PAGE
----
It may be Google's data, but it's you they're gonna arrest
Sergey Brin has weighed in on the whole MicroHoo fandango, and not surprisingly he's agin' it. At Google's Lunar X prize announcement last week, Brin told the Associated Press:
The internet has evolved from open standards, having a diversity of companies. And when you start to have companies that control the operating system, control the browsers, they really tie up the top websites, and can be used to manipulate stuff in various ways. I think that's unnerving.
I'm right there with you, Serge. And when Google legal beagle Dave Drummond talks about "preserving the underlying principles of the Internet: openness and innovation" I just feel good all under.
After all, Google is one of the most open companies on the Net. Also: I'm the father of Jamie Lynn Spears' love child, and I give handsome lessons to George Clooney.
The problem with that last paragraph is that none of those statements are true. Google is one of those companies that seems completely open — 'here, come in and have a oat bran muffin while we massage your feet' — until you ask them a question about what they do or why they do it. Then they cinch up tighter than a frog's nether regions.
For example, try asking Google what it's planning to do with all the user information it collects after it has fully digested DoubleClick? Or why it needs to retain IP addresses for Google searches? Good luck getting any response at all.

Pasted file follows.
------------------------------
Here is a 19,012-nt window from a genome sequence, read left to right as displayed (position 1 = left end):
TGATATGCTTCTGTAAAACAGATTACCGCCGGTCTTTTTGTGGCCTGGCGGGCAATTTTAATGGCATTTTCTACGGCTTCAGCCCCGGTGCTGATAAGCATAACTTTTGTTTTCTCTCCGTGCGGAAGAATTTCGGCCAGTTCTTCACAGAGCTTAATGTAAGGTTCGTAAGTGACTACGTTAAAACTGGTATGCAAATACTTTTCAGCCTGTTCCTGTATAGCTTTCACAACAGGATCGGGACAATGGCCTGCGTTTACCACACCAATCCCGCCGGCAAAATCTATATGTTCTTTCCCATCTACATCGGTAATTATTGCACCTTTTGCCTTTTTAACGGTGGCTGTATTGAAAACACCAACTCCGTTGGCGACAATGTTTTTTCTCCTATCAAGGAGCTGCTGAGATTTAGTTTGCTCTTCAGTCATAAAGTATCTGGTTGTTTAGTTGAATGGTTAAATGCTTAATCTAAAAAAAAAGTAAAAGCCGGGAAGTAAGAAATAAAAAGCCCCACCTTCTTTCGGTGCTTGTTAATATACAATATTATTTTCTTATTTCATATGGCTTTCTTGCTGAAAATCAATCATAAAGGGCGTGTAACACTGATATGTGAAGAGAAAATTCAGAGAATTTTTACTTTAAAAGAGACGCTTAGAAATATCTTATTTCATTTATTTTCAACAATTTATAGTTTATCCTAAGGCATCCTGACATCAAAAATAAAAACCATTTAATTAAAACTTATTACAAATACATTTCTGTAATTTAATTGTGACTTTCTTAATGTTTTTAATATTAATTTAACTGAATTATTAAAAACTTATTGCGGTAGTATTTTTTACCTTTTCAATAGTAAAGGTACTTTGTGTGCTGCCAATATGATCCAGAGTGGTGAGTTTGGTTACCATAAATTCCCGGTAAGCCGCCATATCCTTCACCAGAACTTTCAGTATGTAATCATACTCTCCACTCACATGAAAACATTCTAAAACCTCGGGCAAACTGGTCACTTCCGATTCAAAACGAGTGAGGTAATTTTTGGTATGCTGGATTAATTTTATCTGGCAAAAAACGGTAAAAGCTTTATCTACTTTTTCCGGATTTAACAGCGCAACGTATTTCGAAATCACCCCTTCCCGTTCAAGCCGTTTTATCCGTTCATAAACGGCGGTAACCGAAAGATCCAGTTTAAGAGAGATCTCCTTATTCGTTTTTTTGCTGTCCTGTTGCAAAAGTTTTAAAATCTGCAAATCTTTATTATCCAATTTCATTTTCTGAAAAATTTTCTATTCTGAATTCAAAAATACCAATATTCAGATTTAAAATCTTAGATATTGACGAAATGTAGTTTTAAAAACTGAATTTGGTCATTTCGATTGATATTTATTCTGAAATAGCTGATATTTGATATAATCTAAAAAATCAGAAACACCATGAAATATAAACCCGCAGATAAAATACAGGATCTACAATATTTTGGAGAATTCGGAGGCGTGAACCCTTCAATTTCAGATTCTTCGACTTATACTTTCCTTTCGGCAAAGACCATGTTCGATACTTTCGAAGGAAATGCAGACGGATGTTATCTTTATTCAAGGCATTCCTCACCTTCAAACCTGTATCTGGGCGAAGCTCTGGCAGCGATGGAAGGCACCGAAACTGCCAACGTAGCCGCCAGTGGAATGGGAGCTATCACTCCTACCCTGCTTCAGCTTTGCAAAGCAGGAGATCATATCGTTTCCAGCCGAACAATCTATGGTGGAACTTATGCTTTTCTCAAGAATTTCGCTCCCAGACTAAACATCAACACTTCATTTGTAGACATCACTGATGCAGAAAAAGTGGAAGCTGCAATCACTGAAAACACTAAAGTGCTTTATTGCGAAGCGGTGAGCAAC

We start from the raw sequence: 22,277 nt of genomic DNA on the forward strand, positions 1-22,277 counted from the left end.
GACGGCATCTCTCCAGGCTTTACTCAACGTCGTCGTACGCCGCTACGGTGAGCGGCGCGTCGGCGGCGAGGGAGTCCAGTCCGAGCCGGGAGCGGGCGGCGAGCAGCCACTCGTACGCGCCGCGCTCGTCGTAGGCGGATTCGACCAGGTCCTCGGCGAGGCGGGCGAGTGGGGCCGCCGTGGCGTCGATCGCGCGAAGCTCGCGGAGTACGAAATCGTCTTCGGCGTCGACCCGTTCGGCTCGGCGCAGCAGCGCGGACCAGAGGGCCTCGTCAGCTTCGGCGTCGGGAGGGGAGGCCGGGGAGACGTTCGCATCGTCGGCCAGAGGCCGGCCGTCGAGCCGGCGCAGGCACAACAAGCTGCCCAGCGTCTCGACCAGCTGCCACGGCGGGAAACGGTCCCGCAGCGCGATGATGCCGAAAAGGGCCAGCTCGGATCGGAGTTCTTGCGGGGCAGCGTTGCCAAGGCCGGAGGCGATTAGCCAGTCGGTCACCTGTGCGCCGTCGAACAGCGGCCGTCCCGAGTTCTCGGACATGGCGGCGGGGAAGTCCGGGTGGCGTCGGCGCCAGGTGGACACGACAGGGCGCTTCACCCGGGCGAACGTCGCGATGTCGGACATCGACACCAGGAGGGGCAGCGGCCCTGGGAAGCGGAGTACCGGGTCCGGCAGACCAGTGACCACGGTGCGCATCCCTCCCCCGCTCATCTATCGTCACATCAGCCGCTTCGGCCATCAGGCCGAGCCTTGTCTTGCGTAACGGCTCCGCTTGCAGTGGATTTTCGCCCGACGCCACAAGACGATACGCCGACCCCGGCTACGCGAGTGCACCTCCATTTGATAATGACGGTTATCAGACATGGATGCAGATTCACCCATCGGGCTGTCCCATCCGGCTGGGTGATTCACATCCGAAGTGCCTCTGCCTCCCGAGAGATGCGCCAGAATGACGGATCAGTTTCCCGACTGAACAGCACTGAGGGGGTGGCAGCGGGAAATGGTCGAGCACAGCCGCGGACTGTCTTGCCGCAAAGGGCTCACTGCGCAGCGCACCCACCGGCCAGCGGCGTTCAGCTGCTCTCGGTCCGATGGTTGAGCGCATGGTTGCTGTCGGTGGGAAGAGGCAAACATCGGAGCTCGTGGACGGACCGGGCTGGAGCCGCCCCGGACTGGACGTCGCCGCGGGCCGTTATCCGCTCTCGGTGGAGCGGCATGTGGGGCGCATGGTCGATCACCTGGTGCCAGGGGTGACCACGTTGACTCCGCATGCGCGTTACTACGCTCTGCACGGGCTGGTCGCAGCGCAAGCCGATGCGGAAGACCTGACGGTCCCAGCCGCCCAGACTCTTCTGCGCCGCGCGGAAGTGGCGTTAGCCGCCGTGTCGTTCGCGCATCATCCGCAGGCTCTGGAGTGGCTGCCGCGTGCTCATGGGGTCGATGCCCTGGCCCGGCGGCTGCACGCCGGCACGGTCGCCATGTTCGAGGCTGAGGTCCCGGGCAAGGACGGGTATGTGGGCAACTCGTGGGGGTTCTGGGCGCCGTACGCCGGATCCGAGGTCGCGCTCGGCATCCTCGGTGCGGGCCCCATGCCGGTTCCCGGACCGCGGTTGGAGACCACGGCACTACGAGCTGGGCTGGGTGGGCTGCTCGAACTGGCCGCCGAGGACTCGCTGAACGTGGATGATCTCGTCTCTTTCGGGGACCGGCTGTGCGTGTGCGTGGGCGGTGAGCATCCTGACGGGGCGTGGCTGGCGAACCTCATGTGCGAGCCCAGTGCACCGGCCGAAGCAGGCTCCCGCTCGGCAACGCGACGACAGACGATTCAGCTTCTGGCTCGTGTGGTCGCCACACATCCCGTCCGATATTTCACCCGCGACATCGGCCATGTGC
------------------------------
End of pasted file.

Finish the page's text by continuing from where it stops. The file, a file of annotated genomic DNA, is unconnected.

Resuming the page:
In fact, Google's biggest privacy accomplishment in the last year has been deciding to hold onto users' IP addresses for only 18 months instead of 24. Gee, I feel more anonymous already. Don't you?
Last week, Google's Public Policy Blog posited the argument that IP addresses are not personal information, because they are often shared between machines and users. (Though, personally, my home office has a static IP.) This makes sense until you think about it for 15 seconds. Strangers have also occupied my home address in the past, and probably will do so in the future. But if you ring my doorbell today, I'm the one who answers.
And if you look at the server logs of any website I've visited, you'll find my IP address along with a time stamp. In most cases it's a trivial matter of proving that at the very least it was my computer, if not me personally, who was there. If I happen to have been logged into Google at the time, you'll find the whole ball of wax in my search history. If not, the site probably dropped a cookie on my system with a unique ID number in it.
Of course, Google won't share this information with anyone... unless they have a court order. Or a National Security Letter. Or maybe the spooks have already tapped into one of the Network Access Points outside the Googleplex.
But an IP address is pretty good all by its lonesome. It is after all what the RIAA has used in the 20,000+ lawsuits it's filed against
terrorists evil doers file swappers. They take the IP address and demand the subscriber information associated with it from your ISP, who can either hand it over or fight a legal battle with the record companies. Guess which route most of them choose?
In the old days, I might have to do something suspicious or even vaguely illegal to warrant such attention. In these days of warrant-free searches and laptops impounded at the borders, who knows what it takes to get flagged by the Feds? I'd rather not find out. And that in turn makes me a more cautious, even paranoid, web surfer.
And Sergey? If you really believe in an innovative and open internet, it's time to open up a little yourself. Tell me why you need my IP address information for 18 months. Better yet, give me the choice of whether you can really have it. Because right now, Google feels like a much bigger threat to my privacy than Microsoft and Yahoo combined.